UCL Discovery
UCL home » Library Services » Electronic resources » UCL Discovery

Third molar surgery: the patient's and the clinician's perspective

Jerjes, W; Upile, T; Kafas, P; Abbas, S; Rob, J; McCarthy, E; McCarthy, P; (2009) Third molar surgery: the patient's and the clinician's perspective. International Archives of Medicine , 2 , Article 32. 10.1186/1755-7682-2-32. Green open access

[img]
Preview
PDF
1755-7682-2-32.pdf

Download (1MB)

Abstract

Background: In this report, the problems of third molar surgery have been reviewed from the perspective of both patient and clinician; additionally an overall analysis of preoperative imaging investigations was carried out. Specifically, three main areas of interest were investigated: the prediction of surgical difficulty and potential complications; the assessment of stress and anxiety and finally the assessment of postoperative complications and the surgeon's experience. Findings: In the first study, the prediction of surgical difficulty and potential injury to the inferior alveolar nerve was assessed. This was achieved by examining the patient's orthopantomograms and by using the Pederson Difficulty Index (PDI). Several radiological signs were identified and a classification tree was created to help predict the incidence of such event. In the second study, a prospective assessment addressing the patient's stress and anxiety pre-, intra- and postoperatively was employed. Midazolam was the active drug used against placebo. Objective and subjective parameters were assessed, including measuring the cortisol level in saliva. Midazolam was found to significantly reduce anxiety levels and salivary cortisol was identified as an accurate anxiety marker. In the third study, postoperative complications and the surgeon's experience were examined. Few patients in this study suffered permanent nerve dysfunction. Junior surgeons reported a higher complication rate particularly in trismus, alveolar osteitis, infection and paraesthesia over the distributions of the inferior alveolar and lingual nerves. In apparent contrast, senior surgeons reported higher incidence of postoperative bleeding. Discussion: These studies if well employed can lead to favourable alteration in patient management and might have a positive impact on future healthcare service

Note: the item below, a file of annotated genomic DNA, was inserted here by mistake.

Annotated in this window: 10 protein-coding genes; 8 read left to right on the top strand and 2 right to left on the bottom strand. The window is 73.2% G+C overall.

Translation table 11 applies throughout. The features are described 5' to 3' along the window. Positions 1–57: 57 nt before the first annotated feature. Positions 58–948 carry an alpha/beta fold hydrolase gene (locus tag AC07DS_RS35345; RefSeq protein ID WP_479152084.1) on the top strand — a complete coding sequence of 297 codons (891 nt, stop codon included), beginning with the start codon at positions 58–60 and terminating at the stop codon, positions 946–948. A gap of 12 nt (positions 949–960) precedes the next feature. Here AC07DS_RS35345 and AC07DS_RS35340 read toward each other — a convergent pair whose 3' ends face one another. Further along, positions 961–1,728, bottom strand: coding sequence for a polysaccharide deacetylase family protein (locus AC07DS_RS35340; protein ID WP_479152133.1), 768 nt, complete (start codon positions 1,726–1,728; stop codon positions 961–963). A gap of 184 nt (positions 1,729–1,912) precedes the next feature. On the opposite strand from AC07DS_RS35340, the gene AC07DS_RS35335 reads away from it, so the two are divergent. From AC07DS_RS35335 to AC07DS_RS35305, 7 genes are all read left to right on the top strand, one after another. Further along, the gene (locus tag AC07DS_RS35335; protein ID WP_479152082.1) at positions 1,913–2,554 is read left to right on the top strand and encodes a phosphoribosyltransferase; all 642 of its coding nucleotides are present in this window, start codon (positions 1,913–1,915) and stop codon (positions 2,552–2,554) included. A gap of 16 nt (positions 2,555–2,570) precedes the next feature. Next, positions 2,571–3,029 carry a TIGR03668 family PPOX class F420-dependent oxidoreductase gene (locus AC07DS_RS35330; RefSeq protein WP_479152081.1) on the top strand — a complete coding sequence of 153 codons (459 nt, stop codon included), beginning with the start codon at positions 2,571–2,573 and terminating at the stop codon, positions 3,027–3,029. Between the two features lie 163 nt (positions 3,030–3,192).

Type: Article
Title: Third molar surgery: the patient's and the clinician's perspective
Open access status: An open access version is available from UCL Discovery
DOI: 10.1186/1755-7682-2-32
Publisher version: http://dx.doi.org/10.1186/1755-7682-2-32
Language: English
Additional information: © 2009 Jerjes et al; licensee BioMed Central Ltd. This is an Open Access article distributed under the terms of the Creative Commons Attribution License (http://creativecommons.org/licenses/by/2.0), which permits unrestricted use, distribution, and reproduction in any medium, provided the original work is properly cited.
Keywords: Molar, MS, October, Other, Patient, Surgery
UCL classification: UCL > Provost and Vice Provost Offices
UCL > Provost and Vice Provost Offices > School of Life and Medical Sciences
UCL > Provost and Vice Provost Offices > School of Life and Medical Sciences > Faculty of Medical Sciences
UCL > Provost and Vice Provost Offices > School of Life and Medical Sciences > Faculty of Medical Sciences > Div of Surgery and Interventional Sci
UCL > Provost and Vice Provost Offices > School of Life and Medical Sciences > Faculty of Medical Sciences > Div of Surgery and Interventional Sci > Department of Surgical Biotechnology
UCL > Provost and Vice Provost Offices > School of Life and Medical Sciences > Faculty of Medical Sciences > Eastman Dental Institute
URI: https://discovery.ucl.ac.uk/id/eprint/175093
Downloads since deposit
96Downloads
Download activity - last month
Download activity - last 12 months
Downloads by country - last 12 months

Archive Staff Only

View Item View Item